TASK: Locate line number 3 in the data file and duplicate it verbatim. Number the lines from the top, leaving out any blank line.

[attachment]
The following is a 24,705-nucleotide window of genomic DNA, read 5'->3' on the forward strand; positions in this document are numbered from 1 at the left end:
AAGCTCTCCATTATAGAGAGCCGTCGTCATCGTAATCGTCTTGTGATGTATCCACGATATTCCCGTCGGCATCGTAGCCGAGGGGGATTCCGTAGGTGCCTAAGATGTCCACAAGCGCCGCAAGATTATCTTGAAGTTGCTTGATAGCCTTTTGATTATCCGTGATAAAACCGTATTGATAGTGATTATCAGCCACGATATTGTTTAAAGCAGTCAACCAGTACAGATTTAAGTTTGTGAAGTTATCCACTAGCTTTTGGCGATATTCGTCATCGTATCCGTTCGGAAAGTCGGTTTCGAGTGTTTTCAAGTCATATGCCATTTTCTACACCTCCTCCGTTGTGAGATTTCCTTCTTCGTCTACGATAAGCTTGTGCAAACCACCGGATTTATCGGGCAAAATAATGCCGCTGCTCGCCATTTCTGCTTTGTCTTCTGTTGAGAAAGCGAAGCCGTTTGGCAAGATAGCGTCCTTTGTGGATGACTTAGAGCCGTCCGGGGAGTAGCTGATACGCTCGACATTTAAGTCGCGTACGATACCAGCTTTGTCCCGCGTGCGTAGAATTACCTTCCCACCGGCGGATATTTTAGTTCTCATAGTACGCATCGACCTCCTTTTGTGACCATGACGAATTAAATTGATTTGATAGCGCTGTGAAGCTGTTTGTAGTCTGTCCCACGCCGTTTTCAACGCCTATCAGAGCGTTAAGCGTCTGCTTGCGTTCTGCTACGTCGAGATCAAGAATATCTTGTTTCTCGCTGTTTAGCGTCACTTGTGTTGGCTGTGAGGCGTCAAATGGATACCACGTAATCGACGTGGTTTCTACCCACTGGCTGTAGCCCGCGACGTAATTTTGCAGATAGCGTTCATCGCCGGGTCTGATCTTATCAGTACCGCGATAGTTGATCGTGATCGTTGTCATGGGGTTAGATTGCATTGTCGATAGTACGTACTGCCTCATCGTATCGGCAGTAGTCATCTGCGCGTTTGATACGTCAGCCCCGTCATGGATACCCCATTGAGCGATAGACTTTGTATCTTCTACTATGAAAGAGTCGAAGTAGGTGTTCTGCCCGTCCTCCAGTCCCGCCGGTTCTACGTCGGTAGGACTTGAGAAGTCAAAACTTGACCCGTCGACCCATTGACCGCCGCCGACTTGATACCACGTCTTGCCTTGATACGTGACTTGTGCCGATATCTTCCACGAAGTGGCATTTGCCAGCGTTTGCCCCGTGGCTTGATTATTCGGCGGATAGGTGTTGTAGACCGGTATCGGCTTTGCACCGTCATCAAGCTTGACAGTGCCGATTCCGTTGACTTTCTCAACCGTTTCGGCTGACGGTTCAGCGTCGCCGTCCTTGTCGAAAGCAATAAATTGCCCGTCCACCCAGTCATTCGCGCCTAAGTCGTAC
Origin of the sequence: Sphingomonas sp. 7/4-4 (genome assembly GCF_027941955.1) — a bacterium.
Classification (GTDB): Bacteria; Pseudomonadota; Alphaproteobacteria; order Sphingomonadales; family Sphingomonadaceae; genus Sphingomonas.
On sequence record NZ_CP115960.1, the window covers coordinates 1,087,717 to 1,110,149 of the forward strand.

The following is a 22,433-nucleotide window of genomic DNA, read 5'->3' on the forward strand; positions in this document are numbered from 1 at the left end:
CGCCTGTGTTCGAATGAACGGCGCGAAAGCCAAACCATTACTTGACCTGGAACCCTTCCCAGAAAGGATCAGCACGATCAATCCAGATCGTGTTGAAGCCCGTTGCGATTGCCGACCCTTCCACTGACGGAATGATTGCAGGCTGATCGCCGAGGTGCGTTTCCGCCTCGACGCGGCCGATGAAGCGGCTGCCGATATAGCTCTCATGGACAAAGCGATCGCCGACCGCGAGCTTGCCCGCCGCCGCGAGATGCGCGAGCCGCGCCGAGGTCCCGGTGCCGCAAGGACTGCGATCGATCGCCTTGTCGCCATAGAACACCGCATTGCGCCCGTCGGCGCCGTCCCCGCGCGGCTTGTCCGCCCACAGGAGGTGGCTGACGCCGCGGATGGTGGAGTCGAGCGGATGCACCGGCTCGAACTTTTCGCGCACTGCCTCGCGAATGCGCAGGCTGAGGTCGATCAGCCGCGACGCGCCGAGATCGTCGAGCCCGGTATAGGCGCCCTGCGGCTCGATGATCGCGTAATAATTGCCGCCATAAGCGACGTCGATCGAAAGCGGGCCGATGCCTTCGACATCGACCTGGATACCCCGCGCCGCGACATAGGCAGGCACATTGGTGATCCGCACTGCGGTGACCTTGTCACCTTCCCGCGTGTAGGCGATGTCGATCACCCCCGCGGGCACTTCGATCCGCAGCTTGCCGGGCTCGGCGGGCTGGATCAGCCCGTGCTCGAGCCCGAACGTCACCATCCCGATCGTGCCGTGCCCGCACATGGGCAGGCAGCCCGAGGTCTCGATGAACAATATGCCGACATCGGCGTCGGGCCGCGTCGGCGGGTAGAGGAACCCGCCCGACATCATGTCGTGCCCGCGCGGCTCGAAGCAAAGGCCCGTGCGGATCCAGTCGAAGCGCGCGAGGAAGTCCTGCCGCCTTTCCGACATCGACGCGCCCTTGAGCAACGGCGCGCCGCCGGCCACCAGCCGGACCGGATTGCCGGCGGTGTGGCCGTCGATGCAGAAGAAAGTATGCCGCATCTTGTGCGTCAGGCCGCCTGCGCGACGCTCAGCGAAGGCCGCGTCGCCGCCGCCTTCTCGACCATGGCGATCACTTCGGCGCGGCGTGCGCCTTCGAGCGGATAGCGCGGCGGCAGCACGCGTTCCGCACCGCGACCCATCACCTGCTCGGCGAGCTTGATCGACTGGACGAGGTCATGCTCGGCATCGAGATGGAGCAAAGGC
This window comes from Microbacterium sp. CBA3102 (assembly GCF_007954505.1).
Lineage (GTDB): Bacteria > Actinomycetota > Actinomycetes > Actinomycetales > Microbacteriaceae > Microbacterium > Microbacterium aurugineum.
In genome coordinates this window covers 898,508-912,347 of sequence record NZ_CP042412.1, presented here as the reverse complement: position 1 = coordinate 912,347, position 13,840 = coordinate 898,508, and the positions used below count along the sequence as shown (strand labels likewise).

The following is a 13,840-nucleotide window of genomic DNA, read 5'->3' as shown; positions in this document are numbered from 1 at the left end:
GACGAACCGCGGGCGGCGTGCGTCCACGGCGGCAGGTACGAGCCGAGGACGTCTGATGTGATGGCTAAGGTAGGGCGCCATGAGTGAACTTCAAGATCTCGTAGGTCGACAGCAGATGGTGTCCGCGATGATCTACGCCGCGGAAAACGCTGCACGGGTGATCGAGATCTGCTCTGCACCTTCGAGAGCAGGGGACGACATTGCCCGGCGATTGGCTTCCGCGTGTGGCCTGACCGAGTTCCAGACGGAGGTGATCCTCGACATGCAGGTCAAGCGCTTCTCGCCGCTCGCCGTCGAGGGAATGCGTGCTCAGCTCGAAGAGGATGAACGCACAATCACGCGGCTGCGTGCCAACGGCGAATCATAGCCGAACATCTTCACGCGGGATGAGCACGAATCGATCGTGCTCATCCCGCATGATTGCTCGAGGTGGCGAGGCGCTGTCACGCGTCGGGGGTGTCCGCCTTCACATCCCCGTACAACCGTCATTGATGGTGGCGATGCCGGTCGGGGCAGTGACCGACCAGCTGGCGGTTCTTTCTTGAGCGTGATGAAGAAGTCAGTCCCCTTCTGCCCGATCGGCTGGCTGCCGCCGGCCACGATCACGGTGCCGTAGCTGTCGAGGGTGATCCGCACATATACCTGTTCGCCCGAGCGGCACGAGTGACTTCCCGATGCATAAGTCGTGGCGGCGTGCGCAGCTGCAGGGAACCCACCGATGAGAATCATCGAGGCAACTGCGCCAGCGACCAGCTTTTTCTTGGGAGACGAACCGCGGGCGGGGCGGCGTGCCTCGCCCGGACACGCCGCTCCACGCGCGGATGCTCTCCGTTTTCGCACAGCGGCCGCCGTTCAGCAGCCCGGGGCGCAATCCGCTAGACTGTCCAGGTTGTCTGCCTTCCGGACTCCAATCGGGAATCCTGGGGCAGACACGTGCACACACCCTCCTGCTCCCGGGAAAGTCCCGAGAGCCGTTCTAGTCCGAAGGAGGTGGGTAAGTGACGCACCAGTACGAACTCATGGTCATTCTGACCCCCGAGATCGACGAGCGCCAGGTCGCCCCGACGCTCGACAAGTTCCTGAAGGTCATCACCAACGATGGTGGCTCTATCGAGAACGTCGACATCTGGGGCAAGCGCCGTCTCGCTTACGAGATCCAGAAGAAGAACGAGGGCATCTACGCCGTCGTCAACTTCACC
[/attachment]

Origin of the sequence: Sphingomonas sp. 7/4-4 (genome assembly GCF_027941955.1) — a bacterium.